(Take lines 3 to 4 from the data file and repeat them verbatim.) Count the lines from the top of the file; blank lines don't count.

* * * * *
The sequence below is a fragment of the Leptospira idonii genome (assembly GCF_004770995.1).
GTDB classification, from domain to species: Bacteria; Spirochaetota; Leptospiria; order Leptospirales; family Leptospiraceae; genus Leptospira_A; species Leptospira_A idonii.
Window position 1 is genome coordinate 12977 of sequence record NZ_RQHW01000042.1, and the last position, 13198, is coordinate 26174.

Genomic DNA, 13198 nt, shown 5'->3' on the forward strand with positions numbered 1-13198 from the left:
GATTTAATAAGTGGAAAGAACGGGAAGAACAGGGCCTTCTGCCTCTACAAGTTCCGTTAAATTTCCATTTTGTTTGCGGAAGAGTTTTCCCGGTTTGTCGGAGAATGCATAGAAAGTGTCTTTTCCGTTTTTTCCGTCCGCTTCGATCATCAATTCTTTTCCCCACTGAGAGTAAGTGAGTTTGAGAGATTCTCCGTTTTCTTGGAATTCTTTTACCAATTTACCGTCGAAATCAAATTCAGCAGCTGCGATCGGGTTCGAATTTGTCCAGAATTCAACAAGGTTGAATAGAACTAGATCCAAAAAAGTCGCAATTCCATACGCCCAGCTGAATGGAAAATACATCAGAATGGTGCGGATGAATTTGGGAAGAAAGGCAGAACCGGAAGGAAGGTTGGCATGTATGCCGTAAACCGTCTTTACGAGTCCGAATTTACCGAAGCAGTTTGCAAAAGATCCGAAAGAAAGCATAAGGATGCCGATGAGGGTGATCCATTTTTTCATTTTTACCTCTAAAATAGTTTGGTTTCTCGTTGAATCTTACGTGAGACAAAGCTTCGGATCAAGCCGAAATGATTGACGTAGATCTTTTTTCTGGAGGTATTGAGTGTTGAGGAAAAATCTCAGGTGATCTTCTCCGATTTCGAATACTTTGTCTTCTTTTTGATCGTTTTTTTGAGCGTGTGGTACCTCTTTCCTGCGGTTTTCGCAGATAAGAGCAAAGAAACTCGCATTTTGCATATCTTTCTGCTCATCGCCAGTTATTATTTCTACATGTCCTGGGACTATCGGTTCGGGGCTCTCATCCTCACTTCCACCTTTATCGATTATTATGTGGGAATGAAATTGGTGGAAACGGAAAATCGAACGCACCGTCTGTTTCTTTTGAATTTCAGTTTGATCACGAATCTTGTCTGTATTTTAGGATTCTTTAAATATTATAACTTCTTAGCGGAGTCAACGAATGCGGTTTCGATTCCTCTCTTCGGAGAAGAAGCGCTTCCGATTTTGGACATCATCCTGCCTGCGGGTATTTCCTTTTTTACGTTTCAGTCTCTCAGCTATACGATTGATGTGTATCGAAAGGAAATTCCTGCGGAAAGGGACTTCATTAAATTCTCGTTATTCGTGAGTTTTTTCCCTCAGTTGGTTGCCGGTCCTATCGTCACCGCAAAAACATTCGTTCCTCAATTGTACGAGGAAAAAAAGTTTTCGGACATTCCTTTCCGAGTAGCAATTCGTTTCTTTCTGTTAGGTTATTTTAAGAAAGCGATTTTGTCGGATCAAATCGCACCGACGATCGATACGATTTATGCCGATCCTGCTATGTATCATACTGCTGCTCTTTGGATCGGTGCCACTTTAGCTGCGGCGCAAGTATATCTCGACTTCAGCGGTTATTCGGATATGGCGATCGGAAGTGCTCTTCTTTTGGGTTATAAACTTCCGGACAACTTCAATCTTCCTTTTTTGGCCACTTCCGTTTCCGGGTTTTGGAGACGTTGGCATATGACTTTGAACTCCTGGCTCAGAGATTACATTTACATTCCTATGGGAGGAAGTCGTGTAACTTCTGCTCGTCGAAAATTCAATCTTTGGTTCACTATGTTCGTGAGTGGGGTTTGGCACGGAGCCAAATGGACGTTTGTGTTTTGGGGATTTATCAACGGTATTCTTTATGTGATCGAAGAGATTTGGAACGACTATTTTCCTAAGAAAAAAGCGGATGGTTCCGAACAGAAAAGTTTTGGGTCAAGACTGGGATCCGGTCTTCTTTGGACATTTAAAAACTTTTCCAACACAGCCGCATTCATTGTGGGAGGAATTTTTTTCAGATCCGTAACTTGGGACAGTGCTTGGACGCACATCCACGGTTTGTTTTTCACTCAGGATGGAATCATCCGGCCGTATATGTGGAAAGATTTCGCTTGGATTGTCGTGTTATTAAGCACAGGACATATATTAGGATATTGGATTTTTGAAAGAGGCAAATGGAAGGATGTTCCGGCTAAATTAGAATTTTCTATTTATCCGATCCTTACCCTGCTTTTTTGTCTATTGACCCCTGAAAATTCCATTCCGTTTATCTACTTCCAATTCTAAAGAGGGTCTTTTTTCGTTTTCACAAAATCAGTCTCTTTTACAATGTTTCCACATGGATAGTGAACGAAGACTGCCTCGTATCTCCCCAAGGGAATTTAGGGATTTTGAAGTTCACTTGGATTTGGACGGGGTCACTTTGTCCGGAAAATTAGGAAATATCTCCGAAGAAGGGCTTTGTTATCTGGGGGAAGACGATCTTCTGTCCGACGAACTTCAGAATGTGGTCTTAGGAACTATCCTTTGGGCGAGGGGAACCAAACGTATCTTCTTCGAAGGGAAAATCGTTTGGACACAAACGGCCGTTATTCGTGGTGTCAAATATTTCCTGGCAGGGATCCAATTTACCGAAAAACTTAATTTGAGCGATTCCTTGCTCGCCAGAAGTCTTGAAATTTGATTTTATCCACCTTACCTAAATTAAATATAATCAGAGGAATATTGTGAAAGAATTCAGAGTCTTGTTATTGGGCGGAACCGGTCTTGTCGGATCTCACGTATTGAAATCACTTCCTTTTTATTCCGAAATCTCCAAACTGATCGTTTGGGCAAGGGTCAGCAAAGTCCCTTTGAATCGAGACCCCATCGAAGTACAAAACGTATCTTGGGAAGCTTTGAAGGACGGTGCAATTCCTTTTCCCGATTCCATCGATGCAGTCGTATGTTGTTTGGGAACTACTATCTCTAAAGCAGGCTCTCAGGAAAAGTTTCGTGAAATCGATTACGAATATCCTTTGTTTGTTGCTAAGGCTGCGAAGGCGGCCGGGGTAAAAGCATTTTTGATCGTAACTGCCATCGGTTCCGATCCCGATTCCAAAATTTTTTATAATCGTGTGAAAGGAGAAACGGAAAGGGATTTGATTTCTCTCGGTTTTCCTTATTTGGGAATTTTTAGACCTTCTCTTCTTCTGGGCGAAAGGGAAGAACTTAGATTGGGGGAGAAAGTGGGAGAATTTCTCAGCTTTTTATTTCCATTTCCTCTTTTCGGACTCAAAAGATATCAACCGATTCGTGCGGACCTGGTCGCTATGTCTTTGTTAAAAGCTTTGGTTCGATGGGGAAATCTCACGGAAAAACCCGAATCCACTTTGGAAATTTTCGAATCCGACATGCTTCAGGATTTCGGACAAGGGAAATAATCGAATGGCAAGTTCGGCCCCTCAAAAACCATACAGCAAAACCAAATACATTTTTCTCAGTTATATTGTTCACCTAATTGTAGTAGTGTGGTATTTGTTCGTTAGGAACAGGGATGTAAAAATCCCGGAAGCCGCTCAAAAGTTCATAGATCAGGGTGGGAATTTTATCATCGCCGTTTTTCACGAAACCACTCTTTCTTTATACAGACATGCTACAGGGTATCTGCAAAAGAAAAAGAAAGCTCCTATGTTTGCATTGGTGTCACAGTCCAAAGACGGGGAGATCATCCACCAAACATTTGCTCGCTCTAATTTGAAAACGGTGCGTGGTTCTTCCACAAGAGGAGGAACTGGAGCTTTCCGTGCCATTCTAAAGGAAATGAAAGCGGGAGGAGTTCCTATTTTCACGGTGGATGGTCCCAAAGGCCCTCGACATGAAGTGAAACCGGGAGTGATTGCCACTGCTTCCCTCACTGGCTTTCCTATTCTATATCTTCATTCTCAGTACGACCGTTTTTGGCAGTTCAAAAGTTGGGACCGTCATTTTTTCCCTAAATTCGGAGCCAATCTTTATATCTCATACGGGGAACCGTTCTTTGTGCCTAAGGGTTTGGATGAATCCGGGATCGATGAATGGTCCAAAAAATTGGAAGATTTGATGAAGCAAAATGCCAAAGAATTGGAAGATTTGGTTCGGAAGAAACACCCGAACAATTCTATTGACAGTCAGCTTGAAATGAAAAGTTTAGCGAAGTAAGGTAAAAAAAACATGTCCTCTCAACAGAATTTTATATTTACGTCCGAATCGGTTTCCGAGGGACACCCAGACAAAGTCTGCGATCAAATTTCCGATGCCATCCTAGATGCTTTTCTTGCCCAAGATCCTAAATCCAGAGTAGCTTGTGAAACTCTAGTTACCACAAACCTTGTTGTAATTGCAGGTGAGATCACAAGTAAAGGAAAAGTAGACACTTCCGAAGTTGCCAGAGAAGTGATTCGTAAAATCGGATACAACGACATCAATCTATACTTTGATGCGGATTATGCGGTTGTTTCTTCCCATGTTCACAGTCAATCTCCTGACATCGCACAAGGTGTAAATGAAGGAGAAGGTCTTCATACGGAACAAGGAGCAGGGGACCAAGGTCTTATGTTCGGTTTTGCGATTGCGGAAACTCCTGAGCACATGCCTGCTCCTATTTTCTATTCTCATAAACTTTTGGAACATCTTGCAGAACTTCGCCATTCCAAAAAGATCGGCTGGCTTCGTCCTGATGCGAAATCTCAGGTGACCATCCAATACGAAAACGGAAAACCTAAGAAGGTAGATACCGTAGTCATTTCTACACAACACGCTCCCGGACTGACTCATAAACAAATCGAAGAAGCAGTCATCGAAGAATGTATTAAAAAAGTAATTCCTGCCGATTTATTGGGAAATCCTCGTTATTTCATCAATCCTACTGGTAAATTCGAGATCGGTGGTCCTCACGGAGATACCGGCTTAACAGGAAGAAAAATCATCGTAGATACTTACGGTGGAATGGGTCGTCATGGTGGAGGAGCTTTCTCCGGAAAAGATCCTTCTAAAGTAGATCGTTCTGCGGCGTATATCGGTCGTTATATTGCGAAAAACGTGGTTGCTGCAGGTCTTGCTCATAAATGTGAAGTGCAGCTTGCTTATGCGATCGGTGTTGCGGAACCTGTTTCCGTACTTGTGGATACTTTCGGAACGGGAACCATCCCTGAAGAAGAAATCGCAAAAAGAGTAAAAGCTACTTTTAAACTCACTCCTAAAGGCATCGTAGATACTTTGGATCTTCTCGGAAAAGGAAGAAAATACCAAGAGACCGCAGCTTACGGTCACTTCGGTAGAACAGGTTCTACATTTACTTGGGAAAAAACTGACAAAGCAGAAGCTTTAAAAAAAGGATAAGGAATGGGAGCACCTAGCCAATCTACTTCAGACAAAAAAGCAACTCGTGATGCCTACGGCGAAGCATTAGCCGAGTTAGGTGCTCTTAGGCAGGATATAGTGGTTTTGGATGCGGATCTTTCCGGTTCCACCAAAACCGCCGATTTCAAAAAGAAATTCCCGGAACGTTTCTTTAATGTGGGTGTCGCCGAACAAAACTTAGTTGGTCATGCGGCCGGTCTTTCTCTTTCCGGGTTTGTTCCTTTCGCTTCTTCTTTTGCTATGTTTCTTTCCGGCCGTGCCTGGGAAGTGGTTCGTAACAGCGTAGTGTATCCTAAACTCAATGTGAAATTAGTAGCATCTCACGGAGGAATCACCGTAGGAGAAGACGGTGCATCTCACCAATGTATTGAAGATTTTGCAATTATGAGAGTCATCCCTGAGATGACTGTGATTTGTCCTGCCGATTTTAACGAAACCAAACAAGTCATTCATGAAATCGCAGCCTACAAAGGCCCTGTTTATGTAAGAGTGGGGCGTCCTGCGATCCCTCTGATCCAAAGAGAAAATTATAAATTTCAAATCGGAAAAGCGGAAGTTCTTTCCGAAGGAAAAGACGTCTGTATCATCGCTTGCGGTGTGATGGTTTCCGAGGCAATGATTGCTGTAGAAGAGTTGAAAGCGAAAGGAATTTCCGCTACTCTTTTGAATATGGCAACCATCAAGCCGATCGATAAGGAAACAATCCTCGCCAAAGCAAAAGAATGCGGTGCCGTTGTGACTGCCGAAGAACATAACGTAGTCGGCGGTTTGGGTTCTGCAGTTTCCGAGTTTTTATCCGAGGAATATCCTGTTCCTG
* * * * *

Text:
Window position 1 is genome coordinate 12977 of sequence record NZ_RQHW01000042.1, and the last position, 13198, is coordinate 26174.

Genomic DNA, 13198 nt, shown 5'->3' on the forward strand with positions numbered 1-13198 from the left: